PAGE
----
Montenegro, or Republic of Montenegro, a country in Southeastern Europe. The countrys native name is Crna Gora, which translates literally to black mountain or black forest. Montenegro has a coast on the Adriatic sea to the south. Montenegros largest city and capital is Podgorica. Montenegro was part of the state union of Serbia and Montenegro before it became an independent country based on the results of a referendum held on May 21, 2006.
|Facts in brief about Montenegro|
|Principal language: Serbian/Montenegrin.|
|Area: 5,333 mi2 (13,812 km2). Greatest distancesnorth-south, 119 mi (191 km); east-west, 98 mi (158 km).|
|Elevation: HighestMount Durmitor, 8,274 ft (2,522 m) above sea level. Lowestsea level along the Adriatic Sea.|
|Population: Estimated 2008 population629,000; density, 118 per mi2 (46 per km2).|
|Chief products: Agriculturecorn, olives, potatoes, tobacco, wheat. Manufacturingaluminum, cement, iron and steel, paper. Miningbauxite, coal, lead.|
|Flag: A red flag with a yellow border. In the center is a yellow double-headed eagle below a yellow crown. On the eagles breast is a blue shield with a lion standing on a green field.|
|Money: Basic uniteuro. One hundred cents equal one euro.|
A large part of Montenegro is covered with mountainous regions and thick forests. Montenegro extends from high peaks along its borders with Kosovo and Albania, a section of Karst of the western Balkan Peninsula and a narrow plain which ends in the north. The mountain ranges in Montenegro include some of the most rugged terrain in Europe.
During the era of communism Montenegro experienced a rapid period of urbanization and industrialization. For a long time the lack of proper roadways and railways led to poor economic development. When a railroad line opened in 1976 between Bar, Montenegro's major seaport, and Belgrade, Yugoslavia's capital, it improved the transportation system and helped the economy. However, the loss of previously guaranteed markets and suppliers after the breakup of Yugoslavia left the Montenegrin industrial sector once again in decline. When Serbia and Montenegro was formed, Montenegro mostly took the responsibility for its economic policies. This was followed by more efficient privatization, passing of reform laws, introduction of VAT and usage of euro as Montenegros legal tender. Factories in Montenegro manufacture aluminum, cement, iron and steel, and paper. The country has large deposits of bauxite, coal, and lead. Farmers grow corn, olives, potatoes, tobacco, and wheat In addition; cherries, figs, grapes, peaches, pears, and plums are also cultivated. The animals primarily reared in Montenegro are cattle, hogs, and sheep.Tourism is a key income generator for Montenegro. Montenegro has airports in Berane, Podgorica, and Tivat. The leading daily newspaper is Pobjeda.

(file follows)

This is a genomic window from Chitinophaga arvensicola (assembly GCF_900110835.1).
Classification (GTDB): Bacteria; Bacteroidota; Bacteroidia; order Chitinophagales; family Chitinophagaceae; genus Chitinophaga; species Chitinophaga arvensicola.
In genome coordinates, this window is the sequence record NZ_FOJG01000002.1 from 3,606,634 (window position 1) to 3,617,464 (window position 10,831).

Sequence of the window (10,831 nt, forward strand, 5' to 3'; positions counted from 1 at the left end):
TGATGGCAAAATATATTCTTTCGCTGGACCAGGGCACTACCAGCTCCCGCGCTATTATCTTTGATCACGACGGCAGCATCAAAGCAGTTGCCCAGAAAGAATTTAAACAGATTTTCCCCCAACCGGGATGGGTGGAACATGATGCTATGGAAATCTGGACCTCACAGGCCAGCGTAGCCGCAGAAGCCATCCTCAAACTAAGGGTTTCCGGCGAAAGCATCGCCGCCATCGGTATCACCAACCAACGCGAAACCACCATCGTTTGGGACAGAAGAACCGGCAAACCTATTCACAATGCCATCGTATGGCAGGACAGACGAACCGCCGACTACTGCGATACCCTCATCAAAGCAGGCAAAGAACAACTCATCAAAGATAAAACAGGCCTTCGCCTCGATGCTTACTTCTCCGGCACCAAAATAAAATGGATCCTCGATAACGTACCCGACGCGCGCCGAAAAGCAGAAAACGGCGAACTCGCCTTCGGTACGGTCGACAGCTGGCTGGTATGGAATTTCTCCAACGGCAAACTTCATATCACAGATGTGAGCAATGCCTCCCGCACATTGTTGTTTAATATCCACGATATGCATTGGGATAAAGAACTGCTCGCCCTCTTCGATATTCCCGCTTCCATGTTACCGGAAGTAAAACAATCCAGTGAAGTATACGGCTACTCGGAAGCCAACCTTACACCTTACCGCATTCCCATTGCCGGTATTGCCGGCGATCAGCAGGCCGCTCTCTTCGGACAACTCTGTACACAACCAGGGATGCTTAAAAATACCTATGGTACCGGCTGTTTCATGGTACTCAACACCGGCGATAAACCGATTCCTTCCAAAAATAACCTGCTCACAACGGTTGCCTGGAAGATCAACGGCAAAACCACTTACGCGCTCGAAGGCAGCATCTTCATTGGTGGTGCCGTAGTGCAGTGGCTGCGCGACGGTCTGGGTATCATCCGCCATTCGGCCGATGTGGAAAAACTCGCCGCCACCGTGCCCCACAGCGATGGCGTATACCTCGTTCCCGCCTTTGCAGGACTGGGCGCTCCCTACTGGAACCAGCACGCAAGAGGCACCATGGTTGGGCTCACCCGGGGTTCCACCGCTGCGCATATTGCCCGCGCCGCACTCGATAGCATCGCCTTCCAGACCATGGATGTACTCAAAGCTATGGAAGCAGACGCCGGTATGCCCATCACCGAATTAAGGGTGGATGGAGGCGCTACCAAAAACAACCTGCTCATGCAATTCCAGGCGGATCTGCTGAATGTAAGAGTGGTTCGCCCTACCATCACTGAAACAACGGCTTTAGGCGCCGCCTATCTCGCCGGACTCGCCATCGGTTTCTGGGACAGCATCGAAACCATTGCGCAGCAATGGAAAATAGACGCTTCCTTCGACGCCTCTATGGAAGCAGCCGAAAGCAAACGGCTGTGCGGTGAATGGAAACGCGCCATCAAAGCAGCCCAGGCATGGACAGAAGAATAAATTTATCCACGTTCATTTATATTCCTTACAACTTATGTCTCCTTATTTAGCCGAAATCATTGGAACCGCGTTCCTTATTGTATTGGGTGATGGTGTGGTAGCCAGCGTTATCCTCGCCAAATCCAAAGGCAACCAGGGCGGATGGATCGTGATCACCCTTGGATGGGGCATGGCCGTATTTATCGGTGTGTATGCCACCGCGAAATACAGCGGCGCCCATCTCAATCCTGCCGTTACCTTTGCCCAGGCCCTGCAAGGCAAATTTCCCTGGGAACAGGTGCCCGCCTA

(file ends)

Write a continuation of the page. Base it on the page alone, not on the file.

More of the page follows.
Most of the people in Montenegro are Montenegrins. There are also minority groups like Serbs, Muslim Slavs and Albanians. The official language spoken is Montenegrin. Children are required to attend school from ages 7 to 15.
A president heads Montenegro's government. The voters elect the president and the assembly members to four-year terms. Its current president is Filip Vujanovic. A 125-member assembly, led by a prime minister, makes the republic's laws. The prime minister is usually the leader of the party that controls the assembly. The Montenegrin Democratic Party of Socialists is the chief political party.